WASHINGTON -- Social Security is dwindling faster than expected, driven by retiring baby boomers, a weak economy and reluctance to take action to fix the retirement and disability program, the government said Monday.
The trust funds that support Social Security will be unable to pay full benefits in 2033 -- three years earlier than previously projected -- the government said.
There was no change in the year that Medicare’s hospital insurance fund is projected to be unable to pay full benefits; it’s still 2024. The program’s trustees, however, said the pace of Medicare spending continues to accelerate. Congress enacted a 2 percent cut for Medicare in 2011, and that is the main reason the trust fund “exhaustion” date did not advance.
The trustees who oversee both programs say high energy prices are suppressing workers’ spending power, a trend they see continuing. They also expect people to work fewer hours than previously projected, even after the economy recovers. Both trends would lead to lower payroll tax receipts, which support both programs.
Unless Congress acts, payments to millions of Americans could be reduced.
If the Social Security and Medicare funds ever become “exhausted,” the nation’s two biggest benefit programs would collect only enough money in payroll taxes to pay partial benefits. Social Security could cover about 75 percent of benefits, the trustees said in their annual report. Medicare’s giant hospital fund could pay 87 percent of costs.
“Lawmakers should not delay addressing the long-run financial challenges facing Social Security and Medicare,” the trustees wrote. “If they take action sooner, … more options and more time will be available to phase in changes so that the public has adequate time to prepare.”
The trustees project that Social Security benefits will increase next year, though not by a lot. They project a cost-of-living adjustment of 1.8 percent for 2013, although the actual amount won’t be known until October. Beneficiaries got a 3.6 percent increase this year, the first after two years without one.
More than 56 million retirees, disabled workers, spouses and children receive Social Security. The average retirement benefit is $1,232 a month; the average monthly benefit for disabled workers is $1,111.
About 50 million people are covered by Medicare, the medical insurance program for older Americans.
America’s aging population — increased by millions of retiring baby boomers — is straining both Social Security and Medicare. Potential options to reduce Social Security costs include raising the age to receive full retirement benefits, which is being gradually increased to 67, reducing annual benefit increases and limiting benefits for wealthier citizens.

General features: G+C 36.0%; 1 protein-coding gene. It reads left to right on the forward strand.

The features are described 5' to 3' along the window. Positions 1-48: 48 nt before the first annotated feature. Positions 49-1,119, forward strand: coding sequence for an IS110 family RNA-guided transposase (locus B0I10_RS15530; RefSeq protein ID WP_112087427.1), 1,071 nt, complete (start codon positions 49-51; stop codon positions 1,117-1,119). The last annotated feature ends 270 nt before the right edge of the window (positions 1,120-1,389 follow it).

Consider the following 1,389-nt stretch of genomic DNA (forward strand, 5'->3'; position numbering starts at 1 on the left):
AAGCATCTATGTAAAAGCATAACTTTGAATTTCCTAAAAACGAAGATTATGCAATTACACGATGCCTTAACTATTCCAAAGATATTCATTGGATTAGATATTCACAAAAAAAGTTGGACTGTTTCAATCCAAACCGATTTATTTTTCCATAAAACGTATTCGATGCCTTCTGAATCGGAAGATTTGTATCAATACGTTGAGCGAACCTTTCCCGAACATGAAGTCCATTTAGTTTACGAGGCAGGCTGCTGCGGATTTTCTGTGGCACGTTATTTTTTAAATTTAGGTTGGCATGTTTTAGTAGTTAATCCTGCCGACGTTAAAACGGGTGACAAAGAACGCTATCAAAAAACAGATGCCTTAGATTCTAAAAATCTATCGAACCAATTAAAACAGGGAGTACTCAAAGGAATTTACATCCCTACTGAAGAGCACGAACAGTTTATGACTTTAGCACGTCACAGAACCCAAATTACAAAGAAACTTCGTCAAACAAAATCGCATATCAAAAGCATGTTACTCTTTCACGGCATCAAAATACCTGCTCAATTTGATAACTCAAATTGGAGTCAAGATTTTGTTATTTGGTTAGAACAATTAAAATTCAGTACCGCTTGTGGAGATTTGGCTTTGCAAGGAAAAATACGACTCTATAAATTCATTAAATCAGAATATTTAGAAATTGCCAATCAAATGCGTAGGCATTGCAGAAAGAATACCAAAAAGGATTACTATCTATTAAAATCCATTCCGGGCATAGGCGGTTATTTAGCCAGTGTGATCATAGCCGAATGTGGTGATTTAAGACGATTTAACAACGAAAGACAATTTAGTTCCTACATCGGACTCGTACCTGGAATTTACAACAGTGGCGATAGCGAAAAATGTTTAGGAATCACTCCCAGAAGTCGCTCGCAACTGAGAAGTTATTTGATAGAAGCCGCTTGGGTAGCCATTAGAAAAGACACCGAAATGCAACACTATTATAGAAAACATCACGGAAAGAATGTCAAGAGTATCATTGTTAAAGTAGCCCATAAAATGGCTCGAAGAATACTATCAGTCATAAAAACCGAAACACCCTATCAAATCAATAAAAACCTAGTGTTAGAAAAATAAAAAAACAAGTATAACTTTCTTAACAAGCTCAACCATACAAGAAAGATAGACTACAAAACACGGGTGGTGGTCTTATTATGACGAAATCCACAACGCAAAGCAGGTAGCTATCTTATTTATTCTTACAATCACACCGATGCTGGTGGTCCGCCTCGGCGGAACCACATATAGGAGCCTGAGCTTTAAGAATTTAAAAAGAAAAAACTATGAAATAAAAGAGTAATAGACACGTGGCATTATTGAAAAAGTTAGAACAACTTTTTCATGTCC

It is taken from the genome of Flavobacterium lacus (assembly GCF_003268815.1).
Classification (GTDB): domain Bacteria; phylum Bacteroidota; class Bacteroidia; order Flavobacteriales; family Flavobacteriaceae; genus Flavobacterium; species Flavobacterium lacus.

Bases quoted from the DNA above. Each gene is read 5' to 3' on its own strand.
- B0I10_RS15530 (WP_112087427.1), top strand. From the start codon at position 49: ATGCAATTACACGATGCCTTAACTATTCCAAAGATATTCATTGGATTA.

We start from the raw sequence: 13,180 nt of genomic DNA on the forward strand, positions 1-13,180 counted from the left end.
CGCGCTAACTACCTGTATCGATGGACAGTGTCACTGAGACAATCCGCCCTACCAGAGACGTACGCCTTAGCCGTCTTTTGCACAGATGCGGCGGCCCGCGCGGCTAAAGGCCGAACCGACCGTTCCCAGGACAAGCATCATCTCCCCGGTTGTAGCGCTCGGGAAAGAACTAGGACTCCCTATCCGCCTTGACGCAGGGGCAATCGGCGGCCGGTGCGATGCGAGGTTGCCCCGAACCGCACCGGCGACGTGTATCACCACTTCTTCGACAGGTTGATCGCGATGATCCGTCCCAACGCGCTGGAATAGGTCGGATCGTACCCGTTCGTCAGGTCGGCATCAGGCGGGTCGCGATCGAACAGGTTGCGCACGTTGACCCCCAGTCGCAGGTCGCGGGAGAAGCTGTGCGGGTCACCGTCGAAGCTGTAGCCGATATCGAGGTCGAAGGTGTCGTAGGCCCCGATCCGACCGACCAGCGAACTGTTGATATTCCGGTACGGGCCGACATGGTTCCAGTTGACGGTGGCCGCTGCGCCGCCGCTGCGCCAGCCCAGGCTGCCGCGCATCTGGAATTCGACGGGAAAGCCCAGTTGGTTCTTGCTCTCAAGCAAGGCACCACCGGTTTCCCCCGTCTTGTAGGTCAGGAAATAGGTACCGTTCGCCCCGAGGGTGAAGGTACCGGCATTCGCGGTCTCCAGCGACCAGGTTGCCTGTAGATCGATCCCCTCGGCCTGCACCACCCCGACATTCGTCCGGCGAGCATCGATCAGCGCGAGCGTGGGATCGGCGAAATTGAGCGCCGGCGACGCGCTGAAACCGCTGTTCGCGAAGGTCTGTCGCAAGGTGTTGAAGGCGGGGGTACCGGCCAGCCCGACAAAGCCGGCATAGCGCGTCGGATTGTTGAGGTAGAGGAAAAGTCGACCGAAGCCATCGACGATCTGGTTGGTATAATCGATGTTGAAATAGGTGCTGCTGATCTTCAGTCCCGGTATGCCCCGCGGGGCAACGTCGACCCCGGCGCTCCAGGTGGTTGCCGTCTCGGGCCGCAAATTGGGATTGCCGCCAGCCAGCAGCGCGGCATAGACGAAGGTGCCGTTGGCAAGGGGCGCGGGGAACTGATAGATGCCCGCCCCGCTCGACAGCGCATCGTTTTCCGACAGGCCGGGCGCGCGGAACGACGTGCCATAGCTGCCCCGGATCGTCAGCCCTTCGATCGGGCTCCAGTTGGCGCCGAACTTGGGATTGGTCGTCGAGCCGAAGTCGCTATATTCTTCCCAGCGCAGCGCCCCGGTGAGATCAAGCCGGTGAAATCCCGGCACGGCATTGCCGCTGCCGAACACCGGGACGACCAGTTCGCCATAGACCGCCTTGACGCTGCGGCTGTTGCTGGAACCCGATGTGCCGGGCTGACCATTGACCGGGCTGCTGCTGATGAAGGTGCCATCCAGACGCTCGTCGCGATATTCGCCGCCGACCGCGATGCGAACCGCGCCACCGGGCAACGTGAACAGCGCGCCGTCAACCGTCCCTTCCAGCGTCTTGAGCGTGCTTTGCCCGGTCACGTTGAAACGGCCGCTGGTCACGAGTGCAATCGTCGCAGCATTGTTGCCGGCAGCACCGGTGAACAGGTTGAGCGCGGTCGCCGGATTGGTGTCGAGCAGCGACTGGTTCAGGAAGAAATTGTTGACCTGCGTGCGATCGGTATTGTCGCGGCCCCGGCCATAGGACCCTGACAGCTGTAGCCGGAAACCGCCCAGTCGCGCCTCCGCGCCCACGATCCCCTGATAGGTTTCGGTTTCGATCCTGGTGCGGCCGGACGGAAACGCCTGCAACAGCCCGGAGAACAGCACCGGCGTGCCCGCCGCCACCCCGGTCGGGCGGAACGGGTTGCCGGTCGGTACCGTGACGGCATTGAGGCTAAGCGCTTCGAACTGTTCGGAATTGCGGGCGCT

Policymakers also might raise the amount of wages that are subject to Social Security taxes. Social Security is financed by a 6.2 percent tax on the first $110,100 in annual wages. It is paid by both employers and workers. Congress temporarily reduced the tax on workers to 4.2 percent for 2011 and 2012, though the program’s finances are being made whole through increased government borrowing.
The Medicare tax rate is 1.45 percent on all wages, and is paid by both employees and workers.
Social Security is split into two funds: one for retirement and survivor benefits, and one for disability. The retirement fund is projected to be unable to pay full benefits in 2035 while the disability fund is projected to do the same in 2016. Combined, the two funds will last until 2033.
Without a long-term solution, the trustees who oversee Social Security are urging Congress to shore up the disability system by reallocating money from the retirement program.
Social Security’s trust funds contain $2.7 trillion. The money is invested in Treasury bonds. The government has used the cash to pay for other programs.
The trust funds have been paying out more in benefits than they have collected in payroll taxes since 2010. The funds, however, will continue to grow until 2021 because they will earn interest on the Treasury bonds, the trustees said.
Medicare is trickier to address because it has to contend with health care inflation, not just an aging population. Options include raising the eligibility age, cutting payments to service providers, shifting more costs to beneficiaries or even privatizing the program.
President Barack Obama’s health care law aims to trim Medicare expenses by $500 billion, extending the life of the program. If Republicans repeal the law, they will have to find cuts of their own.